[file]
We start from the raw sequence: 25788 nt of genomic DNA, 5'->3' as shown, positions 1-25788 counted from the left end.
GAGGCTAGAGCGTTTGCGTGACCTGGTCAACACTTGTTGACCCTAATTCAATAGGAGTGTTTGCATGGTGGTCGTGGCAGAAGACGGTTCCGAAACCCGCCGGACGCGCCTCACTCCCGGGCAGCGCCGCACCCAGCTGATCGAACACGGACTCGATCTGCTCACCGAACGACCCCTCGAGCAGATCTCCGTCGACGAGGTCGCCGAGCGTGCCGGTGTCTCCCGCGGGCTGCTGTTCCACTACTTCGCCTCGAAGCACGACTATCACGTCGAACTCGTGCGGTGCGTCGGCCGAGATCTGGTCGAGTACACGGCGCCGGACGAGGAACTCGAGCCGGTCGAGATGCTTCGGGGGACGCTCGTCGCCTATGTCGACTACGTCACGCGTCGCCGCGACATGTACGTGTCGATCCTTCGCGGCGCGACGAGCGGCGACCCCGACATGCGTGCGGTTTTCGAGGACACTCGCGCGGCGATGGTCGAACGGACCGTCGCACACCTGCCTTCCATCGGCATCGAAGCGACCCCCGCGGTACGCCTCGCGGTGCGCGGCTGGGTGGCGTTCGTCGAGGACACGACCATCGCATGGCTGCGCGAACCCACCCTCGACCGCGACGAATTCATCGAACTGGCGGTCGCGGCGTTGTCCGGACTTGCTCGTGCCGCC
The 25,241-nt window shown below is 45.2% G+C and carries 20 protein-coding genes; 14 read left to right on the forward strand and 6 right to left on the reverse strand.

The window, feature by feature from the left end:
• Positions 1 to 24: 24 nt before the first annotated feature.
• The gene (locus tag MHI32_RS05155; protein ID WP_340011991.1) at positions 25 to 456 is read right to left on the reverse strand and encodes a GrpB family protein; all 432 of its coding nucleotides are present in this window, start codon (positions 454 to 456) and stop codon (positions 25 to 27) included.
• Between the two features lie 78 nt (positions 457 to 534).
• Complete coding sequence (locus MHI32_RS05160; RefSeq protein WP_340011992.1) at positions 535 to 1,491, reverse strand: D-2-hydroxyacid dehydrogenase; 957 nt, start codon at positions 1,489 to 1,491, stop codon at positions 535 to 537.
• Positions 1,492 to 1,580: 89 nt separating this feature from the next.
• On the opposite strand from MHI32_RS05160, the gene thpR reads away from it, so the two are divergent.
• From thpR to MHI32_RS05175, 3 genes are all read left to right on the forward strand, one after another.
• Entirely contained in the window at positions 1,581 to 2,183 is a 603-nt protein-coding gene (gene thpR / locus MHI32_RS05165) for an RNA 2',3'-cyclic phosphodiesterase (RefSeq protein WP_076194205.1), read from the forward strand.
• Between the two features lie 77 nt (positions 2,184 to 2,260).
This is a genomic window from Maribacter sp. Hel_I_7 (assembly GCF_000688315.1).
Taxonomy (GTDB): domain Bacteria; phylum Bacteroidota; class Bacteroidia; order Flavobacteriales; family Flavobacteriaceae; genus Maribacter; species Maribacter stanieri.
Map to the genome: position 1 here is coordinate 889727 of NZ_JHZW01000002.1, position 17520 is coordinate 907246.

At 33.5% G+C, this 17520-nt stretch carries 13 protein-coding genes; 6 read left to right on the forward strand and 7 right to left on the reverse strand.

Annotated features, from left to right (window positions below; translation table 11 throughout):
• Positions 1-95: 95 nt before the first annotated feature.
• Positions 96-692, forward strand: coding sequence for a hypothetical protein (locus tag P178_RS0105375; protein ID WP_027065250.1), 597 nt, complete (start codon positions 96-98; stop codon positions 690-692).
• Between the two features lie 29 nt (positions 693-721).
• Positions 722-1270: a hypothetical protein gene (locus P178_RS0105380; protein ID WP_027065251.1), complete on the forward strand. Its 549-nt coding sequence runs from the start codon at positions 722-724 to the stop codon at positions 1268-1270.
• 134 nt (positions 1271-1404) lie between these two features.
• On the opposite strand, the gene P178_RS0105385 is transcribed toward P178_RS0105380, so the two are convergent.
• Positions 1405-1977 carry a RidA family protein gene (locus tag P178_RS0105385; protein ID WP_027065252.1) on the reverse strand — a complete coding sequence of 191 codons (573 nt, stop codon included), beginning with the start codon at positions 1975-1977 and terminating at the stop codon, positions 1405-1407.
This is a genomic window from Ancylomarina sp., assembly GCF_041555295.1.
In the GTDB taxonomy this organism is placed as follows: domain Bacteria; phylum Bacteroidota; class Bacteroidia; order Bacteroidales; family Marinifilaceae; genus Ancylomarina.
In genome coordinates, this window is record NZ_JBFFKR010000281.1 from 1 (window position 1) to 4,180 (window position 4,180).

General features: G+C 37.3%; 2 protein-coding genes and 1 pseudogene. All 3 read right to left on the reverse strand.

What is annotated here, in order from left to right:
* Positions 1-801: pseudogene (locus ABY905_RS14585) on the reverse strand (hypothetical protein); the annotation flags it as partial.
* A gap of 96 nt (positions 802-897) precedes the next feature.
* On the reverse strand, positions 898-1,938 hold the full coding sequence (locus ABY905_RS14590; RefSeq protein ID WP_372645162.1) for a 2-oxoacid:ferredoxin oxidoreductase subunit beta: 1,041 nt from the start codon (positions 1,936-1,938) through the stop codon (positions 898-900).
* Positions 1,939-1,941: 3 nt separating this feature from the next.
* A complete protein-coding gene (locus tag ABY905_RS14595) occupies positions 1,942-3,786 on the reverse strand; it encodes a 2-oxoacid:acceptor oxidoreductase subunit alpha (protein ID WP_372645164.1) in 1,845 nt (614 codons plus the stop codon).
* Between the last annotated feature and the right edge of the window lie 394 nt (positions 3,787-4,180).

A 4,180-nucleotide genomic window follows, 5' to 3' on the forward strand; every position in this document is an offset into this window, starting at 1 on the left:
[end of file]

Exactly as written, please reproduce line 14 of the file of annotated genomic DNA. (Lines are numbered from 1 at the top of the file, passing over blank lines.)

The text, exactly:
This is a genomic window from Maribacter sp. Hel_I_7 (assembly GCF_000688315.1).